Davida Smyth is an associate professor of natural sciences at Mercy College, Dobbs Ferry, where she teaches Environmental Science, Microbiology, Genetics and Introductory Biology. She has been the program coordinator for the Biomedical Informatics Program at New York City College of Technology (NYCCT) and is currently an instructor of Bioinformatics at NYU Tandon School of Engineering. She is also the co-coordinator of READ—Reading Effectively Across the Disciplines—an initiative aimed at improving biology students’ reading skills through instruction in reading, faculty development, and peer led team learning. Davida has published extensively in the field of microbial epidemiology and has more than 20 original articles in peer-reviewed journals, and a book chapter. She is a member of the editorial board of BMC Infectious Diseases journal. She received her bachelor’s and PhD, both in microbiology, at the University of Dublin Trinity College in Ireland and her postdoctoral training at New York Medical College, the University of Mississippi Medical Centre, and New York University, where she maintains assistant research scientist status in the Skirball Institute of NYU Langone Medical Center. Her research focuses on the role of mobile DNA, biofilm production and antibiotic resistance in clinical and environmental strains of Staphylococci.
During her fellowship, Davida will integrate the SENCER ideals into introductory biology lecture courses by linking the course material to the global problem of sustainability in terms of food, water, climate and energy. She is devoted to undergraduate research. Since 2012, she has established new research projects in microbial ecology with her undergraduate student researchers. She studies the microbiome of the college campus and organism diversity of water sites in Brooklyn. She also plans to develop a SENCER model course focused on antibiotic resistance in Staphylococci and the role of human activities in driving it.
New Jersey Audubon
Nellie Tsipoura is a Senior Scientist at New Jersey Audubon and for the past twelve years has also been Director of Citizen Science, a position which has afforded her the opportunity to be involved in all three parts of the organization’s mission – conservation, research, and education. She guides people through science into making a deeper connection with wildlife and with the issues that relate to conservation as a civic concern. More recently, she, with Jay Kelly of Raritan Valley Community College, leads a SENCER-ISE Partnership Award to the two institutions to involve students and citizen scientists in forest conservation. Through her post in a conservation organization, Nellie is able to provide a wide spectrum of opportunities for more hands-on involvement of students and academic faculty alike.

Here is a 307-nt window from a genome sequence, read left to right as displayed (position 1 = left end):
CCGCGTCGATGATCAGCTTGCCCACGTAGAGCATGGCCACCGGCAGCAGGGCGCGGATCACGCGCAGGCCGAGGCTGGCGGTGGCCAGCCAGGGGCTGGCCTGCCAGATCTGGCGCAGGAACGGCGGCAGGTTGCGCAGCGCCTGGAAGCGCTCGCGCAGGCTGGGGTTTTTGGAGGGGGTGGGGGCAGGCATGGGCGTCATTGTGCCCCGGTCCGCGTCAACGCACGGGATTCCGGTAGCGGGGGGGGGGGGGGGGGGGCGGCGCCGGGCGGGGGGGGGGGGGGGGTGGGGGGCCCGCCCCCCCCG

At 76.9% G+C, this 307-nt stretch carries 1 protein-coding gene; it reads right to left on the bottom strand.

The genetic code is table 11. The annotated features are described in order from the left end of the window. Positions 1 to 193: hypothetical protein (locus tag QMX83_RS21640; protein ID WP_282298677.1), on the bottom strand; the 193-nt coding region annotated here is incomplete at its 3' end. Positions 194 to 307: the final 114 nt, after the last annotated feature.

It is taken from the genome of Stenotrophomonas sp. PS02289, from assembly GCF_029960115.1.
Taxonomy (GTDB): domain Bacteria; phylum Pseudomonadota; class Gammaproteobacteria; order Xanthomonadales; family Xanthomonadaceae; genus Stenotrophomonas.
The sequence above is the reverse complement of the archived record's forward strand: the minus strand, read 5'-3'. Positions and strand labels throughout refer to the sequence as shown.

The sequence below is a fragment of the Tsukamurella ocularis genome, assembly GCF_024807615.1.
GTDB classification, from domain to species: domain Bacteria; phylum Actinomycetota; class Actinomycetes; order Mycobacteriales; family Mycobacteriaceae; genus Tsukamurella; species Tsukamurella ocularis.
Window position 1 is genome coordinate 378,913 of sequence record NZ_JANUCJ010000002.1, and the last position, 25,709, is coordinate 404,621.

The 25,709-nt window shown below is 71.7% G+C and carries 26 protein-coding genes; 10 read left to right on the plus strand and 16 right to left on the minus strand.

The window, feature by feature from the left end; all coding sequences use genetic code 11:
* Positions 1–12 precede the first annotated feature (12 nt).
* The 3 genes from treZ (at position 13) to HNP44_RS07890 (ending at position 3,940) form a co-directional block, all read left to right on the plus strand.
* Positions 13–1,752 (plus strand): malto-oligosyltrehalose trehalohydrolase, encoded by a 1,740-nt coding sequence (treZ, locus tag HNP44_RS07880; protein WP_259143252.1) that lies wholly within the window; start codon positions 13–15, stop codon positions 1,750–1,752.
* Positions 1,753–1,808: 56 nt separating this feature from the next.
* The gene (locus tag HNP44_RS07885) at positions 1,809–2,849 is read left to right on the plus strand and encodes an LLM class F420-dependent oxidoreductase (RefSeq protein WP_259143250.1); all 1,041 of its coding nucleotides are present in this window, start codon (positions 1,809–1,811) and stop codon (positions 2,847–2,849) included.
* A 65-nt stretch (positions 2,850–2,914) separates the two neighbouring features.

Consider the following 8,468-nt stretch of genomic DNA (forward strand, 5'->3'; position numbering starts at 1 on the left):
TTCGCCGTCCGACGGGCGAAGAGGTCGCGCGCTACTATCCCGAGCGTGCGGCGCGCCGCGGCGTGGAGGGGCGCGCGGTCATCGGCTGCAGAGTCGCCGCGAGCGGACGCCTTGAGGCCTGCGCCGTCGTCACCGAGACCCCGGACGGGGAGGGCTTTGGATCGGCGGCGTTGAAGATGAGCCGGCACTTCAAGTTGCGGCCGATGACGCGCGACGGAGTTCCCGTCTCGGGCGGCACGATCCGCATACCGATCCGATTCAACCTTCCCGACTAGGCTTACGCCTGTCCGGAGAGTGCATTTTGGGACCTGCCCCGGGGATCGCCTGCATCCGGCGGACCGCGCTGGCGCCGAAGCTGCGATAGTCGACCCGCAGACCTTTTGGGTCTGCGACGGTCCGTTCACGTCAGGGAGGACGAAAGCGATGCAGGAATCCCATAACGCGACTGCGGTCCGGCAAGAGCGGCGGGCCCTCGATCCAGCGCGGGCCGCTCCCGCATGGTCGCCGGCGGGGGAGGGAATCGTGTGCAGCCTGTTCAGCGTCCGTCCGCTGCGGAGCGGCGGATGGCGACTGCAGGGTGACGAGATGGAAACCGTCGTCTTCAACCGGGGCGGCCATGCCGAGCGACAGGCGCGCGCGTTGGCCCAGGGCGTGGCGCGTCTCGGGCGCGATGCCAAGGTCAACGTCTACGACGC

During her fellowship, Nellie intends to apply the SENCER approach to curricula of environmental science classes through a collaboration at two institutions by involving faculty and students in activities related to obtaining the information that managers in coastal areas are currently missing. This data will help achieve increased resilience both for these natural systems and the neighboring communities in view of expected sea level rise. Collaborating with a non-profit conservation organization opens up many new ways for students to look at real-life situations and learn what scientific questions to ask and how to work through to find answers. Furthermore, as a scientist and educator outside of an academic setting, Nellie provides mentorship and learning situations that can lead to both deepening of scientific understanding and positive career and employment outcomes.
Photographs of Leadership Fellows courtesy of each Fellow, unless otherwise noted. Photograph of Anna Rozenboym by George Itzhak (2015), photograph of Herbert Schanker by Judith Schanker.